Friday, Apr 20, 2018
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Pemberville girl, hog claim championship

Ohio State Fair prize called a ‘family win’


Hannah Frobose shows off her crossbred hog, Moby, while auctioneers look on during the 2014 Ohio State Fair.


PEMBERVILLE, Ohio — After nearly 20 years of competition, the Frobose family finally achieved a coveted prize at the Ohio State Fair last weekend.

Hannah Frobose, 17, and her crossbred hog Moby, won the grand champion market barrow competition Aug. 2.

“This is an absolutely huge family win,” Hannah’s mother, Vicki Frobose, said. “It was our goal to reach this point.”

In the competition, market barrows, castrated male hogs, are judged on a variety of factors.

“Judges look for good muscle, good structure, like how they walk and their skeleton, a good look from their profile, good dimension (width between their legs), and things like that,” Hannah said.

On Sunday, The Kroger Co. purchased Moby, which was worth about $300 on the open market, for $42,000 at the state fair’s sale of champions. The sale’s rules cap Hannah’s prize money at $9,000. The rest of the money goes to fund awards for other swine contest winners and for scholarships.

Hannah, who will be a senior this year at Eastwood High School in Pemberville, Ohio, plans to use her winnings for college expenses.

The Frobose family of Pemberville has a long history with agriculture. Dan Frobose, Hannah’s father, previously worked as an extension agent specializing in beef for Ohio State University and is knowledgeable in animal nutrition. Mrs. Frobose is a veterinarian who works with large and small animals. They also own Frobose Family Farms, which sells freezer meat and club calves.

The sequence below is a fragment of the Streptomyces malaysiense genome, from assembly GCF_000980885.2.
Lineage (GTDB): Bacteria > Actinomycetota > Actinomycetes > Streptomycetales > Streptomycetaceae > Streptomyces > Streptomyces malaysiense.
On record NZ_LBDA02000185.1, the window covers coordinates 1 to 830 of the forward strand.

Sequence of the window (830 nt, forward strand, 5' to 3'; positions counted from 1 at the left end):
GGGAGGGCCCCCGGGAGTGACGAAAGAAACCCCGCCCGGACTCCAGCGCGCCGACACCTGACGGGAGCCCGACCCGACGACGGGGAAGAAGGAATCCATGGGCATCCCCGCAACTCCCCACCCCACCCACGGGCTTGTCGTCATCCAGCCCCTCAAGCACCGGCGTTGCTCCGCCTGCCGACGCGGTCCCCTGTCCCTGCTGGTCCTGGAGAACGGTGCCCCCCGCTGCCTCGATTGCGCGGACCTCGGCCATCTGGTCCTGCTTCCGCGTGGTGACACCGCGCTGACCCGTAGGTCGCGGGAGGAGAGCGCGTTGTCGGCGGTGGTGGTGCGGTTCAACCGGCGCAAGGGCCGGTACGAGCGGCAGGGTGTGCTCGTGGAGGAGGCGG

Mrs. Frobose said her son, Hyatt, and all three of her daughters, Hallie, Hannah, and Hunter, have competed in livestock and agricultural competitions since they were 6 years old.

The children competed in a small, independent fair in Pemberville until they were 9 years old, when they could enter 4-H competitions.

The family buys their pigs from all over Ohio, and it is a major family project to ensure the pigs are ready for competition. Mrs. Frobose said they sometimes pay $150 to $1,000 for show pigs — more than a full-grown hog is worth on the open maret in some cases.

They buy the pigs in April each year and have until late July or early August to train and work with the animals.

This year, the Frobose family purchased 14 pigs. “About 25 percent of the pigs will flunk out and they aren’t good enough to show,” Hannah said. She explained that pigs can be susceptible to disease.

In the end, the family entered six pigs at the Wood County fair and four pigs at the Ohio State Fair.

Mrs. Frobose emphasized how well working with livestock and preparing for the competitions teach responsibility and teamwork.

Hannah said, “It’s definitely a family effort. My dad is basically a nutritionist. He knows what feed will do well for the pigs, so he’s the feeder.”

She said her mom, as a veterinarian, looks after the health of the pigs.

Hannah also plays a major role, of course. “I work the barrow. I’m always with it,” she said. “I have the biggest connection with the pig.”

Contact Kathleen Ashcraft at: or 419-724-6050.

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